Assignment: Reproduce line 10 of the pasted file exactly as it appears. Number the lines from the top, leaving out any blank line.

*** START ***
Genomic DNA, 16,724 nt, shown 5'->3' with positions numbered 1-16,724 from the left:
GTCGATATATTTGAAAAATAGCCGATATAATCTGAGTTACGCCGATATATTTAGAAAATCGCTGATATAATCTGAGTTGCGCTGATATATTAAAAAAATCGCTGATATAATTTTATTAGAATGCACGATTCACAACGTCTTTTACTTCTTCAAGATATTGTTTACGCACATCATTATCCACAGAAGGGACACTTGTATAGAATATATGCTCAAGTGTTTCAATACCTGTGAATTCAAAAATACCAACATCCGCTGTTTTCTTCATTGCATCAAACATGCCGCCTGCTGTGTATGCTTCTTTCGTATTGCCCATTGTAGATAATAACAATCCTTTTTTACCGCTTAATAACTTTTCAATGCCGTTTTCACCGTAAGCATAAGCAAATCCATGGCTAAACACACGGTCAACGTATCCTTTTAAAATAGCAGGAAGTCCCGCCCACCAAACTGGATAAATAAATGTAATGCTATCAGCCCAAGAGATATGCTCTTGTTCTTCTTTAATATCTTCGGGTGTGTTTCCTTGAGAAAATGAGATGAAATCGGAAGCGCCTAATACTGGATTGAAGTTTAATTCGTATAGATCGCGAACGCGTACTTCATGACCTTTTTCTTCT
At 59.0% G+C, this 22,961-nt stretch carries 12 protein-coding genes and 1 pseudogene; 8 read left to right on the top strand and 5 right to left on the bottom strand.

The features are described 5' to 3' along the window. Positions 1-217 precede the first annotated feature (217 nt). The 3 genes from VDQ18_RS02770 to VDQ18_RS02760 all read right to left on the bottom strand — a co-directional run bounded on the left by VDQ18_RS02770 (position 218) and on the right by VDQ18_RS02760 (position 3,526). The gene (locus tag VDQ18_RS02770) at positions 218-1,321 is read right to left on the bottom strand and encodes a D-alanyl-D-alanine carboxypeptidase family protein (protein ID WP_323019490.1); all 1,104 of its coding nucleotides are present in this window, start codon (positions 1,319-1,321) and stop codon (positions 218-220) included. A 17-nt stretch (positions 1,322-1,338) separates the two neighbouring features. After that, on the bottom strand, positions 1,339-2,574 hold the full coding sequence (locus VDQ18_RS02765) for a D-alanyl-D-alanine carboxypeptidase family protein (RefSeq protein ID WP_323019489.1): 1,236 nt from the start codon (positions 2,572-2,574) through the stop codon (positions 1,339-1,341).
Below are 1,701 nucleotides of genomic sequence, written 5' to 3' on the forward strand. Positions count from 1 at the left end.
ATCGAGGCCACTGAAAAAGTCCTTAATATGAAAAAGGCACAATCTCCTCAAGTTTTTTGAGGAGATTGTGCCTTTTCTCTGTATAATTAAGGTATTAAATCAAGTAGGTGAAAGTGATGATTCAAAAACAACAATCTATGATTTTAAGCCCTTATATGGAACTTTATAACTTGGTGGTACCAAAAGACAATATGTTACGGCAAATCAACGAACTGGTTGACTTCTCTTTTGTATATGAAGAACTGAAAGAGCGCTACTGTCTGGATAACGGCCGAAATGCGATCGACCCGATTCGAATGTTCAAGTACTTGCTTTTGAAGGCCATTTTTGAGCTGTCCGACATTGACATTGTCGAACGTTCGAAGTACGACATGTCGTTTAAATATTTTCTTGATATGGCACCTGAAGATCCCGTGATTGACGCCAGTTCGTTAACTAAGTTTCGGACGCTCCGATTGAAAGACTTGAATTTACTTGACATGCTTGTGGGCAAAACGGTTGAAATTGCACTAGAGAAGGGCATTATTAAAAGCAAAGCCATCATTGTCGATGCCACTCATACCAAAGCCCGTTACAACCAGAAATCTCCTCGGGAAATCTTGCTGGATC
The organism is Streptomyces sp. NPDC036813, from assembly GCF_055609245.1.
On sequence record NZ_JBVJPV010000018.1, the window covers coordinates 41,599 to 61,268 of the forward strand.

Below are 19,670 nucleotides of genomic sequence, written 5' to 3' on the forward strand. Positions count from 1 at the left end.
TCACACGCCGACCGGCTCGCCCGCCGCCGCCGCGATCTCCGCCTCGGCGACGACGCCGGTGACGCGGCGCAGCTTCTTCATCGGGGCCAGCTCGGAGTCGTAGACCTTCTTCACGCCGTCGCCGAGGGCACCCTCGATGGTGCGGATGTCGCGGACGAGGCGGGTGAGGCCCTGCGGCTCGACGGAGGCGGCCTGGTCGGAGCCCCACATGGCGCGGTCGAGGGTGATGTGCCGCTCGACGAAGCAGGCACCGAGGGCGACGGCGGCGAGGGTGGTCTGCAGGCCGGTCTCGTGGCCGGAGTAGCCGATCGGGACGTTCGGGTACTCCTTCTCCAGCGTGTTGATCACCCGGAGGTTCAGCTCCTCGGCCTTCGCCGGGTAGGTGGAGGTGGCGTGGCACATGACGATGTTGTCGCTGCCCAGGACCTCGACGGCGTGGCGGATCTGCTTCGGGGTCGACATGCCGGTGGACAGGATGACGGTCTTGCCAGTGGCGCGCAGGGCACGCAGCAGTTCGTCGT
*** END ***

TCACACGCCGACCGGCTCGCCCGCCGCCGCCGCGATCTCCGCCTCGGCGACGACGCCGGTGACGCGGCGCAGCTTCTTCATCGGGGCCAGCTCGGAGTCGTAGACCTTCTTCACGCCGTCGCCGAGGGCACCCTCGATGGTGCGGATGTCGCGGACGAGGCGGGTGAGGCCCTGCGGCTCGACGGAGGCGGCCTGGTCGGAGCCCCACATGGCGCGGTCGAGGGTGATGTGCCGCTCGACGAAGCAGGCACCGAGGGCGACGGCGGCGAGGGTGGTCTGCAGGCCGGTCTCGTGGCCGGAGTAGCCGATCGGGACGTTCGGGTACTCCTTCTCCAGCGTGTTGATCACCCGGAGGTTCAGCTCCTCGGCCTTCGCCGGGTAGGTGGAGGTGGCGTGGCACATGACGATGTTGTCGCTGCCCAGGACCTCGACGGCGTGGCGGATCTGCTTCGGGGTCGACATGCCGGTGGACAGGATGACGGTCTTGCCAGTGGCGCGCAGGGCACGCAGCAGTTCGTCGT